“Now, what we’ve been doing is looking at the data and we know that police somehow manage to de-escalate, disarm, and not kill white people every day. So what’s going to happen is we’re going to have equal rights and justice in our own country or we will restructure their function and ours.”

Translation: You know and we know that this shit ain’t nowhere even CLOSE to equal and just, so either y’all are gonna fix this shit and get it right, or we will march and scream and holler and sit-in and protest and make so much noise that you will have no damn choice other than to fix it, and then thank us for opening your eyes, mmmmkaaaaaayyyyy?

Jesse continues, talking about how Tamir Rice would have just celebrated his 14th birthday if he were alive, and how the times that Rekia Boyd, Eric Garner, and Sandra Bland were killed in, are not so far removed from the times of the past. He also stated something that made my edges curl and my teeth clench.

The thing is though, all of us here are getting money, that alone isn’t going to stop this. Dedicating our lives to getting money just to give it right back to put someone’s brand on our body — when we spent centuries praying with brands on our bodies, and now we pray to get paid for brands on our bodies?

There has been no war that we have not fought and died on the front lines of. There is no job we haven’t done, there is no tax they haven’t levied against us, and we have paid all of them. But freedom is always conditional here. “You’re free!” they keeping telling us. “But she would be alive if she hadn’t acted so… free.” Now, freedom is always coming in the hereafter, but the hereafter is a hustle: We want it now.

Folks, the portrait painted with these words is heartbreaking and Black-fist-in-the-air proud all at the same time. “When we spent centuries praying with brands on our bodies” — in case you didn’t know, slaves were often branded with either a number or a letter that corresponded to their owner's name.

If they ran and were caught, they knew who to be returned to. Or if they disobeyed an order, they were branded as a form of punishment. According to a scholarly article, “The Branding of American Slaves,”

The branding of African American slaves was widespread and was performed either for identification purposes or as a punishment.1 The bodily areas branded varied in location, such as the back, shoulder, or abdomen, with the face being a favorite site for punishment.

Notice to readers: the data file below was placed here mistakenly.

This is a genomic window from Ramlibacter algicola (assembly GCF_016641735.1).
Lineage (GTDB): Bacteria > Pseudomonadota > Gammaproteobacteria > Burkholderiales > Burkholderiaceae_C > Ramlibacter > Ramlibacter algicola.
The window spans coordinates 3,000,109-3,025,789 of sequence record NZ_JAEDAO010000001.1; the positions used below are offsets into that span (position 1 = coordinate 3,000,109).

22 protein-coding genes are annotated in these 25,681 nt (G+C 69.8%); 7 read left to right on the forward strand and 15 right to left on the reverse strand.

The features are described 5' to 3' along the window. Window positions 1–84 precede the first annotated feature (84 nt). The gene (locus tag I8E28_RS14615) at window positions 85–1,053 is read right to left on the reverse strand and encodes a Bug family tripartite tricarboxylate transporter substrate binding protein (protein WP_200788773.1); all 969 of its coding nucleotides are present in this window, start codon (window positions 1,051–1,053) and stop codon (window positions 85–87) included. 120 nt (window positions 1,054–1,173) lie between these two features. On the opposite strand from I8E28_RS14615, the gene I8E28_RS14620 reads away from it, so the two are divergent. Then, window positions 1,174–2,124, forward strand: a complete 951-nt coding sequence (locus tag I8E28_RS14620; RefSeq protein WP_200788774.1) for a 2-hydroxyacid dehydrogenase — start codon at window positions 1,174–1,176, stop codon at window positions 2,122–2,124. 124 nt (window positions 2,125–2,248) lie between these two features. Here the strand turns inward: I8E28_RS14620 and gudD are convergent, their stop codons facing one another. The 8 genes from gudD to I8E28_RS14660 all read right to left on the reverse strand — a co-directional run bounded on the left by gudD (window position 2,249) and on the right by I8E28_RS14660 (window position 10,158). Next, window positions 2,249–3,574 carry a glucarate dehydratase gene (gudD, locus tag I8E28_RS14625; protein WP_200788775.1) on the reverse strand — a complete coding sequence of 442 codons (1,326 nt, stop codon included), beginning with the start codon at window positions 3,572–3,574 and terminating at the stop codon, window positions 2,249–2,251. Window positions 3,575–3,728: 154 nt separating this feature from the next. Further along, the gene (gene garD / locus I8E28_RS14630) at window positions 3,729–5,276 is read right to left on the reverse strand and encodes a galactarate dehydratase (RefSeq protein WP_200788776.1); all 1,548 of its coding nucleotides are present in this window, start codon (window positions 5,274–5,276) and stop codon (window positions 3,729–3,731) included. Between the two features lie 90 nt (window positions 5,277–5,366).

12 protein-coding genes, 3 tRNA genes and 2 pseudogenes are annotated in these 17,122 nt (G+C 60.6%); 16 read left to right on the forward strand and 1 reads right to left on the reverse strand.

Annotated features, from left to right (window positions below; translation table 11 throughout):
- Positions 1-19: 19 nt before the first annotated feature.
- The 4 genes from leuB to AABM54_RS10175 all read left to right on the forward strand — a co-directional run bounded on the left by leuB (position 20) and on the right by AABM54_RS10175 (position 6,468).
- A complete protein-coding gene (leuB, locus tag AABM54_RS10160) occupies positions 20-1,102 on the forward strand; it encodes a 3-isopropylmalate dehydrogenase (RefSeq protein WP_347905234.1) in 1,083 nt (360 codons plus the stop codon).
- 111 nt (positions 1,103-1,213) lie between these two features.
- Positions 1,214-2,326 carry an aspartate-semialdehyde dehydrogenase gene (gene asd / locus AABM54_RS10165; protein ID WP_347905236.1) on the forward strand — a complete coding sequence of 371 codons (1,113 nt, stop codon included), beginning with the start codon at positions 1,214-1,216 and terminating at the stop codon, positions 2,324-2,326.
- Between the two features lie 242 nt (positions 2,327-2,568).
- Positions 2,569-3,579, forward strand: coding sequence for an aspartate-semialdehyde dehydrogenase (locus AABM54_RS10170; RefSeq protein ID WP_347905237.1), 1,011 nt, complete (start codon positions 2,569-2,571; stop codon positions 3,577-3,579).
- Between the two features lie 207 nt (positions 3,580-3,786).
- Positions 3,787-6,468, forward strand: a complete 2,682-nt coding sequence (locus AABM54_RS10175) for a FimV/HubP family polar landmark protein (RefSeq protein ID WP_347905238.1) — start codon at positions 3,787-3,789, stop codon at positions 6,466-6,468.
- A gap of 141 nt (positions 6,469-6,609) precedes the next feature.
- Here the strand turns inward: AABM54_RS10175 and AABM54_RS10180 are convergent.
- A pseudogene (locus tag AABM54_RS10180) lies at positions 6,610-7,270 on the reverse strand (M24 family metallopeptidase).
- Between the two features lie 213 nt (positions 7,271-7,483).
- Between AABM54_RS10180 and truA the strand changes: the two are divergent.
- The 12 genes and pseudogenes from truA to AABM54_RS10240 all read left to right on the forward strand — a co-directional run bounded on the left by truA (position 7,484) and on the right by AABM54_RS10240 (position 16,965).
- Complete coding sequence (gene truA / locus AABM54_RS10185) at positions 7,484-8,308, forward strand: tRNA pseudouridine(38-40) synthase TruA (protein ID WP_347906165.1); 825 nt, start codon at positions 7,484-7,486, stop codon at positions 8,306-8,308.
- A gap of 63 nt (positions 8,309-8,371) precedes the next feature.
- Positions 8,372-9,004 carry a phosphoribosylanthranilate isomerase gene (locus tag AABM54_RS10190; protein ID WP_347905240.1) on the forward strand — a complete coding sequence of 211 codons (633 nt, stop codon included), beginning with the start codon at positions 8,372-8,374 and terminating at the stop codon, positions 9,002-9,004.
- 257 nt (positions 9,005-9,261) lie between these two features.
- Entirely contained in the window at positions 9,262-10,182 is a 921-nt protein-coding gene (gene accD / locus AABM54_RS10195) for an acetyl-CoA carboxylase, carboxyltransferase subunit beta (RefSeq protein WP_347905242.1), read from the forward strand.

The procedure for branding was described by Frederick Douglass, who escaped slavery and became an important public figure in the abolitionist movement. In an address delivered in England on September 1, 1846, Douglass said, “The process of branding was this — A person was tied to a post, and his back, or such other part as was to be branded, laid bare; the iron was then delivered red hot (sensation), and applied to the quivering flesh, imprinting upon it the name of the monster who claimed the slave. ”2

The picture of this is horrifying, but it’s another one of those things we don’t learn about. He then points out that as entertainers, many trade in their social responsibility for more money in the wallet (“and now we pray to get paid for brands on our bodies”).

Truth be told, as far as I’m concerned, this stands true for every entertainer that was at the awards show, Black or otherwise.

The last part, however, is where the gut punch lies.

“But freedom is always conditional here. 'You’re free!' they keeping telling us. 'But she would be alive if she hadn’t acted so… free.’“

This is what freedom looks like for Black men, women, and children across the country:

Sandra Bland changed lanes without using her turn signal.

Tamir Rice was playing in front of his apartment building.

Trayvon Martin was walking home.

Rekia Boyd was standing in in a park.

Oscar Grant was waiting for the train.

Amadou Diallo was trying to open the door to his apartment.

Jordan Davis was listening to music in a car with friends.

Akai Gurley opened a door in a dark stairwell.

Eric Garner was standing in front of a store.

John Crawford III was buying a BB gun for his kid at Walmart.

I’m not expanding on that statement. I think I’ve said enough. As a matter of fact, I’m actually going to end this piece with the final statement from Jesse’s speech, because he literally sums up every thought I have with his last moments on the mic. Meditate on it, folks, because this is just the beginning of that televised revolution I told you about.

Can’t say I never gave ya nothin’. I just gave you a whole hell of a lot to think about.

Let’s get a couple of things straight. The burden of the brutalized is not to comfort the bystander — that’s not our job so let’s stop with all that. If you have a critique for our resistance then you’d better have an established record, a critique of our oppression. If you have no interest in equal rights for black people then do not make suggestions to those who do: sit down. We’ve been floating this country on credit for centuries, and we’re done watching and waiting while this invention called whiteness uses and abuses us, burying black people out of sight and out of mind while extracting our culture, our dollars, our entertainment like oil — black gold! — ghettoizing and demeaning our creations and stealing them, gentrifying our genius and then trying us on like costumes before discarding our bodies like rinds of strange fruit. Just because we’re magic doesn’t mean we’re not real. Thank you.


*Transcribed portions of Jesse WIlliams’ speech were taken from this article